[Reading] ➹ Making Ends Meet Author Kathryn Edin – Soaringeaglecasino.us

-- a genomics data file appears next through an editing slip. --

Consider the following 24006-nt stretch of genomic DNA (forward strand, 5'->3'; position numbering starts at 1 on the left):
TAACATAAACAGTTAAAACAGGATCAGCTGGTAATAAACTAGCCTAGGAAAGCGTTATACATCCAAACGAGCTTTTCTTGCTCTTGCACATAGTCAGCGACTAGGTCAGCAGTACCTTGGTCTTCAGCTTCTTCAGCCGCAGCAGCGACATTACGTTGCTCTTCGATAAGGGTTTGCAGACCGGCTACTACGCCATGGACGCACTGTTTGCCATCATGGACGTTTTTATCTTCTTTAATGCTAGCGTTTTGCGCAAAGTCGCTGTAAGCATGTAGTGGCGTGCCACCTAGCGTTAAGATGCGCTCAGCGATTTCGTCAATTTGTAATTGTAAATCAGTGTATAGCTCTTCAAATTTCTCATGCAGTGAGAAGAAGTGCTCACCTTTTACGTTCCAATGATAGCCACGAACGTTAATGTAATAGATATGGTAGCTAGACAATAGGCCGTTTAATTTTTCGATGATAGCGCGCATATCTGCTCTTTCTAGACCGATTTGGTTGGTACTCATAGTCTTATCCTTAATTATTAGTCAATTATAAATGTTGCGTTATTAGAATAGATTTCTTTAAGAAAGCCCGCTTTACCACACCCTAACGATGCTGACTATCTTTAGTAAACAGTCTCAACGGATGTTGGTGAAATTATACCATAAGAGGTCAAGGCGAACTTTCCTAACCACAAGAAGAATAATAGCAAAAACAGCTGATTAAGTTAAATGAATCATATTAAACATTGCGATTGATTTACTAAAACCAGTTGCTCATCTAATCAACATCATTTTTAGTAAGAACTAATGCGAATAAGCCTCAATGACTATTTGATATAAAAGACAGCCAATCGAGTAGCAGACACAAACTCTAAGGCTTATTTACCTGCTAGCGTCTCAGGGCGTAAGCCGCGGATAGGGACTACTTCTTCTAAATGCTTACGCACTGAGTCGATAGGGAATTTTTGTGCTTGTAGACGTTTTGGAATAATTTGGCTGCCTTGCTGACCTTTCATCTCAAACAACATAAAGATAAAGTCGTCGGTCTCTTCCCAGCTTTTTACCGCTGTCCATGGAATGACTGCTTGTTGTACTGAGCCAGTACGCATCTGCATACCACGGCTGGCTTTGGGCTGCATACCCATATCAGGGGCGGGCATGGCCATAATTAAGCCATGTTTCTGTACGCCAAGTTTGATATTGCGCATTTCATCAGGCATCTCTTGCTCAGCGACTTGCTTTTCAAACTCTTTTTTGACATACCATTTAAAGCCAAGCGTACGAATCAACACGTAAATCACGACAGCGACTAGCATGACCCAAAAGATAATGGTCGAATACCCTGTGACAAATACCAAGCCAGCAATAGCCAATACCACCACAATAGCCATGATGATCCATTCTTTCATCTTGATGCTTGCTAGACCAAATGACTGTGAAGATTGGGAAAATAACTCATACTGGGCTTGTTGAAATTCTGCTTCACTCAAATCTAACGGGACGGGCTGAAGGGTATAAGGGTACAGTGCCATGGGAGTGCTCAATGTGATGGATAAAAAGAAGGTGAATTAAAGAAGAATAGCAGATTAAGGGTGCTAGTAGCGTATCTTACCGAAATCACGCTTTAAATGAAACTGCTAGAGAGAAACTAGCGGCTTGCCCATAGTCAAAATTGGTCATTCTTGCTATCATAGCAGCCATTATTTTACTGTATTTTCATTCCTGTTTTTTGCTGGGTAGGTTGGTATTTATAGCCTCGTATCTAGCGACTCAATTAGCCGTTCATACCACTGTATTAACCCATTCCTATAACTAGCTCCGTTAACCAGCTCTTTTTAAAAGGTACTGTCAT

Making Ends Meet Welfare Mothers Are Popularly Viewed As Passively Dependent On Their Checks And Averse To Work Reformers Across The Political Spectrum Advocate Moving These Women Off The Welfare Rolls And Into The Labor Force As The Solution To Their Problems Making Ends Meet Offers Dramatic Evidence Toward A Different Conclusion In The Present Labor Market, Unskilled Single Mothers Who Hold Jobs Are Frequently Worse Off Than Those On Welfare, And Neither Welfare Nor Low Wage Employment Alone Will Support A Family At Subsistence Levels.Kathryn Edin And Laura Lein Interviewed Nearly Four Hundred Welfare And Low Income Single Mothers From Cities In Massachusetts, Texas, Illinois, And South Carolina Over A Six Year Period They Learned The Reality Of These Mothers Struggles To Provide For Their Families Where Their Money Comes From, What They Spend It On, How They Cope With Their Children S Needs, And What Hardships They Suffer Edin And Lein S Careful Budgetary Analyses Reveal That Even A Full Range Of Welfare Benefits AFDC Payments, Food Stamps, Medicaid, And Housing Subsidies Typically Meet Only Three Fifths Of A Family S Needs, And That Funds For Adequate Food, Clothing And Other Necessities Are Often Lacking Leaving Welfare For Work Offers Little Hope For Improvement, And In Many Cases Threatens Even Greater Hardship Jobs For Unskilled And Semi Skilled Women Provide Meager Salaries, Irregular Or Uncertain Hours, Frequent Layoffs, And No Promise Of Advancement Mothers Who Work Not Only Assume Extra Child Care, Medical, And Transportation Expenses But Are Also Deprived Of Many Of The Housing And Educational Subsidies Available To Those On Welfare Regardless Of Whether They Are On Welfare Or Employed, Virtually All These Single Mothers Need To Supplement Their Income With Menial, Off The Books Work And Intermittent Contributions From Family, Live In Boyfriends, Their Children S Fathers, And Local Charities In Doing So, They Pay A Heavy Price Welfare Mothers Must Work Covertly To Avoid Losing Benefits, While Working Mothers Are Forced To Sacrifice Even Time With Their Children Making Ends Meet Demonstrates Compellingly Why The Choice Between Welfare And Work Is Complex And Risky Than Is Commonly Recognized By Politicians, The Media, Or The Public Almost All The Welfare Reliant Women Interviewed By Edin And Lein Made Repeated Efforts To Leave Welfare For Work, Only To Be Forced To Return When They Lost Their Jobs, A Child Became Ill, Or They Could Not Cover Their Bills With Their Wages Mothers Who Managed Stable Employment Usually Benefited From A Variety Of Mitigating Circumstances Such As Having A Relative Willing To Watch Their Children For Free, Regular Child Support Payments, Or Very Low Housing, Medical, Or Commuting Costs.With First Hand Accounts And Detailed Financial Data, Making Ends Meet Tells The Real Story Of The Challenges, Hardships, And Survival Strategies Of America S Poorest Families If This Country S Efforts To Improve The Self Sufficiency Of Female Headed Families Is To Succeed, Reformers Will Need To Move Beyond The Myths Of Welfare Dependency And Deal With The Hard Realities Of An Unrewarding American Labor Market, The Lack Of Affordable Health Insurance And Child Care For Single Mothers Who Work, And The True Cost Of Subsistence Living Making Ends Meet Is A Realistic Look At A World That So Many Would Change And So Few Understand.